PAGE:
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The Adams-Jefferson Letters: The Complete Correspondence Between Thomas Jefferson and Abigail and John Adams Chapter Summary & Analysis - Chapter 13 Summary

Lester J. Cappon
This Study Guide consists of approximately 35 pages of chapter summaries, quotes, character analysis, themes, and more - everything you need to sharpen your knowledge of The Adams-Jefferson Letters.
This section contains 320 words
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Chapter 13 Summary and Analysis

The letters of chapter thirteen range from January 1820 until a few months before their deaths in April 1826. Both men grew content in old age, passing their time of resentment. They retired happily and stayed mentally active as philosophers. Further, most men were lucky in good health.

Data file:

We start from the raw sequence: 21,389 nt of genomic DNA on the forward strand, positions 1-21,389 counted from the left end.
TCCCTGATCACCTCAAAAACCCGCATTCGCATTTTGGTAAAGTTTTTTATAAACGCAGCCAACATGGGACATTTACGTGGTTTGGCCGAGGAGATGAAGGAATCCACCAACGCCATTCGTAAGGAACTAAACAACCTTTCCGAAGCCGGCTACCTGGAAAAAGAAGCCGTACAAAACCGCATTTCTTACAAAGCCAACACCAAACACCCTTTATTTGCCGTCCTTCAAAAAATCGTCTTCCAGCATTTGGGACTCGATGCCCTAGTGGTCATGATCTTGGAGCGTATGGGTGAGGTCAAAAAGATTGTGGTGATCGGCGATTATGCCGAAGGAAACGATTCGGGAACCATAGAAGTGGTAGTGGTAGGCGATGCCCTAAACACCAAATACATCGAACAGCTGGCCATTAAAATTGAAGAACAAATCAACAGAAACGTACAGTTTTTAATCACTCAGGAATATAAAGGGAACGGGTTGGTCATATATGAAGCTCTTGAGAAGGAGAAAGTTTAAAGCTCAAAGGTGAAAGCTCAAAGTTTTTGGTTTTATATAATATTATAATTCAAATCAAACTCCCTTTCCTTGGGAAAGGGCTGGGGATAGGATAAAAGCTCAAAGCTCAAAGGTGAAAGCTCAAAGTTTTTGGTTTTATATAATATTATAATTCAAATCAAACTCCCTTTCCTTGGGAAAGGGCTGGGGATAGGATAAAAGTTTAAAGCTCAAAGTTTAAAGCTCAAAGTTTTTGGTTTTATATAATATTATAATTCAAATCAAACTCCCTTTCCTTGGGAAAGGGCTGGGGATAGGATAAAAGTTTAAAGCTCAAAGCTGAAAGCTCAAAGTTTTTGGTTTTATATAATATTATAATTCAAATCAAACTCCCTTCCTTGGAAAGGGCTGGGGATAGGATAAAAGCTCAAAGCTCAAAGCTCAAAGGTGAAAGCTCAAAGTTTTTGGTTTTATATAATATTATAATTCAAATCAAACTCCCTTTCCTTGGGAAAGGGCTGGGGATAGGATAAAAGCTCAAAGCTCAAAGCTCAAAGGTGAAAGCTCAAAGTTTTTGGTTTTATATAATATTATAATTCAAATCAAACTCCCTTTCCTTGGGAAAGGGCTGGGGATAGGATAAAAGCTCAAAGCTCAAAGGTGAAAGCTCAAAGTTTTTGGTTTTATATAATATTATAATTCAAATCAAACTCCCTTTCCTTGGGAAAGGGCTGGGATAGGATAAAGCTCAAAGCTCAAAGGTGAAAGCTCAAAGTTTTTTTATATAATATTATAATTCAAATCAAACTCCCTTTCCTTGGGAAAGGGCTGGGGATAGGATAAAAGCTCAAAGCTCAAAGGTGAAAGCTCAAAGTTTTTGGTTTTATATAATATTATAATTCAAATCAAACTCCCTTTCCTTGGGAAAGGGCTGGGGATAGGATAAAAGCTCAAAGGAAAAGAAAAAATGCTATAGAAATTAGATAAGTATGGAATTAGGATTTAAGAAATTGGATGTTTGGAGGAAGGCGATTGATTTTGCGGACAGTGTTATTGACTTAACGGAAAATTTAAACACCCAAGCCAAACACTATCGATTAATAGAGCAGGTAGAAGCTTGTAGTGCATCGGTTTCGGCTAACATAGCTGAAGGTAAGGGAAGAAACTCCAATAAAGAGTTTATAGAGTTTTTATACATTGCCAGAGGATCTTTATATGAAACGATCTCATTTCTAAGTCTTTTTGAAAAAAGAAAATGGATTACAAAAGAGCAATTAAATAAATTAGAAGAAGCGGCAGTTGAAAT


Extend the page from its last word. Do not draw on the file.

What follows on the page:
Though, by 1818, Adams was not able to write due to his palsy. Jefferson also became sick first in 1818. They were consoled through sharing infirmities. They also looked back fondly to their careers and the revolutionary days. Near the end of their lives, they came to represent the historical past.

Jefferson focused mostly on establishing the University of Virginia in the last years of his life, and while Adams did not have a cause of this sort, he still stayed interested in politics, unlike Jefferson.

The two men's friendship had passed its most several tests early in the eighteenth century...

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This section contains 320 words
(approx. 2 pages at 300 words per page)
Purchase our The Adams-Jefferson Letters: The Complete Correspondence Between Thomas Jefferson and Abigail and John Adams Study Guide
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The Adams-Jefferson Letters: The Complete Correspondence Between Thomas Jefferson and Abigail and John Adams from BookRags and Gale's For Students Series. ©2005-2006 Thomson Gale, a part of the Thomson Corporation. All rights reserved.
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